Geri Montano was born in Colorado. She is a multiracial contemporary artist emphasizing her Native American heritage; Dineh (Navajo) from her fathers lineage, French, Spanish and Comanche from her mothers.
Montano has been an artist all her life. She received her formal art education from the San Francisco Art Institute in 1997, graduating with a BFA in interdisciplinary arts which included drawing, painting and sculpture.
After graduating from SFAI she worked as a sculpture assistant and gave various mixed media art workshops. Montano has a strong interest in working with under-represented members of her community. She enjoys and believes in giving back to community as her part in making the world a better place. She is currently a visual art instructor for developmentally disabled adults.
Her work has been exhibited in many gallery group shows, including Diego Riviera Gallery, Workspace Ltd. Gallery, Michelle O’ Connor Gallery, and most recently SOMArts Cultural Center.
Montano has participated in a variety of art practices including political street theater with Praxis Artists where she designed costumes and performed. The group formed in Seattle after the World Trade Organization citizen uprising.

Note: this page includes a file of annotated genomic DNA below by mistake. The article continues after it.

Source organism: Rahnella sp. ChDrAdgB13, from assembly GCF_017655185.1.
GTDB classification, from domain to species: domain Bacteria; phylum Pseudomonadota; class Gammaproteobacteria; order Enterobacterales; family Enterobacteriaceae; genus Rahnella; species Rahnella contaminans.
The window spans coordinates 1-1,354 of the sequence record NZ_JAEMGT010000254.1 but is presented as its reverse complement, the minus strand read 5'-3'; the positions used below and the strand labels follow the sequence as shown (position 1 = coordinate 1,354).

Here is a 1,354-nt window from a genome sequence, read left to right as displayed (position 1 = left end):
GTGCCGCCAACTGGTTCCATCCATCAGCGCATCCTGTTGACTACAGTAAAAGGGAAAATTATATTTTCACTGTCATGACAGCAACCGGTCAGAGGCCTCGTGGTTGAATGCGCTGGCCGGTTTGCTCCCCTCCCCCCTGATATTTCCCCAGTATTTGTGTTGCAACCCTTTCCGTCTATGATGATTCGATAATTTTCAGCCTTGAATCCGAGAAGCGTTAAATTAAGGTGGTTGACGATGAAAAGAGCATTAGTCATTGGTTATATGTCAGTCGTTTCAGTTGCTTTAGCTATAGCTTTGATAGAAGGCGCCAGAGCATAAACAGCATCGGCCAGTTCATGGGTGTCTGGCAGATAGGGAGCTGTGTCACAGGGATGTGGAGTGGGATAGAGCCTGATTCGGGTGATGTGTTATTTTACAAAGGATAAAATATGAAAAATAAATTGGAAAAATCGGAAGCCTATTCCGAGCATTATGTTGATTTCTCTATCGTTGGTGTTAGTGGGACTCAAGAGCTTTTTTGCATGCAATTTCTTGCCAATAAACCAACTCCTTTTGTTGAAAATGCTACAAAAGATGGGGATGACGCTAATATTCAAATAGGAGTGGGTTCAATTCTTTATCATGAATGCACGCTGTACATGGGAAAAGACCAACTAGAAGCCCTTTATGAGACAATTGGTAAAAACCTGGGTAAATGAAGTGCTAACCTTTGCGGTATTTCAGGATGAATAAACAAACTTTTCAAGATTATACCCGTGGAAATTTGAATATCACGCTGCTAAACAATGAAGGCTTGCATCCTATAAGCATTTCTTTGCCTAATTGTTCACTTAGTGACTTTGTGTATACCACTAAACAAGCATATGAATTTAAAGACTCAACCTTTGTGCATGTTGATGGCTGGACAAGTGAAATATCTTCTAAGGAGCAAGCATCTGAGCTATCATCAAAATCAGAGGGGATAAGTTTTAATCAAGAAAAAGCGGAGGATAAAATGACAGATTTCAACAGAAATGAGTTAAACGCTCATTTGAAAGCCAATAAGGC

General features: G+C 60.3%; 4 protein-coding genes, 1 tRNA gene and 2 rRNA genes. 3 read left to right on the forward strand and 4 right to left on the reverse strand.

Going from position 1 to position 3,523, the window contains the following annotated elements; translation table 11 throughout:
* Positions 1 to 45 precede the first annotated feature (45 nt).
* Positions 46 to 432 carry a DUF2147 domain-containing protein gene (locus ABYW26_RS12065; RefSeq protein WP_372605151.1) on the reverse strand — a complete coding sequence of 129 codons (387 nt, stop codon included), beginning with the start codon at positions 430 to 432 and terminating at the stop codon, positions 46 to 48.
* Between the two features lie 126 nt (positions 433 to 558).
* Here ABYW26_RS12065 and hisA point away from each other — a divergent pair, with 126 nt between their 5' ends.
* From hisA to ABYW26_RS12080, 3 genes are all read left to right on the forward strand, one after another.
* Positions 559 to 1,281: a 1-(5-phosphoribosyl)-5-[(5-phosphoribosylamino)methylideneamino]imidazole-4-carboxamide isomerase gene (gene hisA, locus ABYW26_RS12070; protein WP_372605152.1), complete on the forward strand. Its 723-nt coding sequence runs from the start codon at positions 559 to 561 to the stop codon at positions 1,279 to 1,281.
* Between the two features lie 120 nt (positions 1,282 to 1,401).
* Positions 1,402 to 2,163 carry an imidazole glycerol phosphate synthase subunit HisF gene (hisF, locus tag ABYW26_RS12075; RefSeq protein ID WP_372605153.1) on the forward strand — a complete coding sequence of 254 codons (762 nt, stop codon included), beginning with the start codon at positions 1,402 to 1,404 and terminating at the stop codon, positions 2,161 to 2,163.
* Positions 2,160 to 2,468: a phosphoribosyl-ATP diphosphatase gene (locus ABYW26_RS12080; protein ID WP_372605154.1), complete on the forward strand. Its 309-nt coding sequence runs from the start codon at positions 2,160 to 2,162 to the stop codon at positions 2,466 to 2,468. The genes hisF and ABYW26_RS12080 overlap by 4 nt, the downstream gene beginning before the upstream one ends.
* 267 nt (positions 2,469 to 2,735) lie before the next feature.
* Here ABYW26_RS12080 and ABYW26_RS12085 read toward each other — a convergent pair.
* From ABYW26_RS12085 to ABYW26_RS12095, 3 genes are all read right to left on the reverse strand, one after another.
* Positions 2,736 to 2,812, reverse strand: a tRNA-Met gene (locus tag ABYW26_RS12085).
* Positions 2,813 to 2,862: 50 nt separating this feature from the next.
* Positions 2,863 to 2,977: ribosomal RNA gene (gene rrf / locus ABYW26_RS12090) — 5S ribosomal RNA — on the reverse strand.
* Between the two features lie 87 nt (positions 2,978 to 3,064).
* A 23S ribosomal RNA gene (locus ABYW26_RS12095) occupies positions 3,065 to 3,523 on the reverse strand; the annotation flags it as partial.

She is currently creating provocative, mixed media drawing/collage works using acrylic ink, graphite pencil, and magazine cut-outs. The works will be used in a wall installation.
Her work is inspired by personal experiences relating to socio-political and feminist themes.
Montano’s work juxtaposes aesthetic qualities with subversive imagery, combining aesthetic, thematic and technical skills. Montano impresses emotional and powerful ideas on the viewer, never shying away from controversial or taboo subjects.
She was awarded a Creative Capacity grant. Grants such as these support her current project titled, “Traded Moons” an exhibition dealing with the topic of sex trafficking of Native American women and girls. She is creating this exhibition to give voice to the women and girls, and bring much needed public awareness and dialogue which are the first steps in catalyzing change.